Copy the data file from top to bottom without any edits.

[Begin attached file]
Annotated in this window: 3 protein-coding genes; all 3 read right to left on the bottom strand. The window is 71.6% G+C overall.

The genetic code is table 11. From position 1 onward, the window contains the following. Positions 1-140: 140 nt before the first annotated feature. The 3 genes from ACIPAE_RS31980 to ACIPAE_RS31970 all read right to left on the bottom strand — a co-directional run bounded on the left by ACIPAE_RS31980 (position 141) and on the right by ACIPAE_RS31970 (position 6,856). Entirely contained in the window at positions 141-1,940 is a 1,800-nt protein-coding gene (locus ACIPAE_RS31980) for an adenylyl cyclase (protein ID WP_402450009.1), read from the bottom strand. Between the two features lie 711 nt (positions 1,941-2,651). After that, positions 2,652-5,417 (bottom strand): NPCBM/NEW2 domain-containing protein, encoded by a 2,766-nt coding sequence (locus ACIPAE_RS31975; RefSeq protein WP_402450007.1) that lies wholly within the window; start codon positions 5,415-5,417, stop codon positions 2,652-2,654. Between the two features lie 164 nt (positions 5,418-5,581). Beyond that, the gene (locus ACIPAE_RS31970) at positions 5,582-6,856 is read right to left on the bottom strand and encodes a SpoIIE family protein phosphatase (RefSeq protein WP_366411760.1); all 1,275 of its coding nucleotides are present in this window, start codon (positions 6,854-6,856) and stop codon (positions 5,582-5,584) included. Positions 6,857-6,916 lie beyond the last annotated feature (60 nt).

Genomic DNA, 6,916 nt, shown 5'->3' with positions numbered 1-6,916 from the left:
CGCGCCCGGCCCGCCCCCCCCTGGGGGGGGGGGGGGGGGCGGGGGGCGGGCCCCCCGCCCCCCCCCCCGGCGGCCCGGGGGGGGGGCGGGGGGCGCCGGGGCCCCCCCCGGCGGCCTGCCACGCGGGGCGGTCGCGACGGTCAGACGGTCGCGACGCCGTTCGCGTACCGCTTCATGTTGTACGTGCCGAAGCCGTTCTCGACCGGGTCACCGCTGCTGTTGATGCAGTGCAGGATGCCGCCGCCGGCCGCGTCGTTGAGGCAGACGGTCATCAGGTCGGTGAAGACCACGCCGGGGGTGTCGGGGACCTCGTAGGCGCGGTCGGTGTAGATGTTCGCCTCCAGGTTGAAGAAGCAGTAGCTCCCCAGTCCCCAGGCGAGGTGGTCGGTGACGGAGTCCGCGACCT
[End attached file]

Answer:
Annotated in this window: 3 protein-coding genes; all 3 read right to left on the bottom strand. The window is 71.6% G+C overall.

The genetic code is table 11. From position 1 onward, the window contains the following. Positions 1-140: 140 nt before the first annotated feature. The 3 genes from ACIPAE_RS31980 to ACIPAE_RS31970 all read right to left on the bottom strand — a co-directional run bounded on the left by ACIPAE_RS31980 (position 141) and on the right by ACIPAE_RS31970 (position 6,856). Entirely contained in the window at positions 141-1,940 is a 1,800-nt protein-coding gene (locus ACIPAE_RS31980) for an adenylyl cyclase (protein ID WP_402450009.1), read from the bottom strand. Between the two features lie 711 nt (positions 1,941-2,651). After that, positions 2,652-5,417 (bottom strand): NPCBM/NEW2 domain-containing protein, encoded by a 2,766-nt coding sequence (locus ACIPAE_RS31975; RefSeq protein WP_402450007.1) that lies wholly within the window; start codon positions 5,415-5,417, stop codon positions 2,652-2,654. Between the two features lie 164 nt (positions 5,418-5,581). Beyond that, the gene (locus ACIPAE_RS31970) at positions 5,582-6,856 is read right to left on the bottom strand and encodes a SpoIIE family protein phosphatase (RefSeq protein WP_366411760.1); all 1,275 of its coding nucleotides are present in this window, start codon (positions 6,854-6,856) and stop codon (positions 5,582-5,584) included. Positions 6,857-6,916 lie beyond the last annotated feature (60 nt).

Genomic DNA, 6,916 nt, shown 5'->3' with positions numbered 1-6,916 from the left:
CGCGCCCGGCCCGCCCCCCCCTGGGGGGGGGGGGGGGGGCGGGGGGCGGGCCCCCCGCCCCCCCCCCCGGCGGCCCGGGGGGGGGGCGGGGGGCGCCGGGGCCCCCCCCGGCGGCCTGCCACGCGGGGCGGTCGCGACGGTCAGACGGTCGCGACGCCGTTCGCGTACCGCTTCATGTTGTACGTGCCGAAGCCGTTCTCGACCGGGTCACCGCTGCTGTTGATGCAGTGCAGGATGCCGCCGCCGGCCGCGTCGTTGAGGCAGACGGTCATCAGGTCGGTGAAGACCACGCCGGGGGTGTCGGGGACCTCGTAGGCGCGGTCGGTGTAGATGTTCGCCTCCAGGTTGAAGAAGCAGTAGCTCCCCAGTCCCCAGGCGAGGTGGTCGGTGACGGAGTCCGCGACCT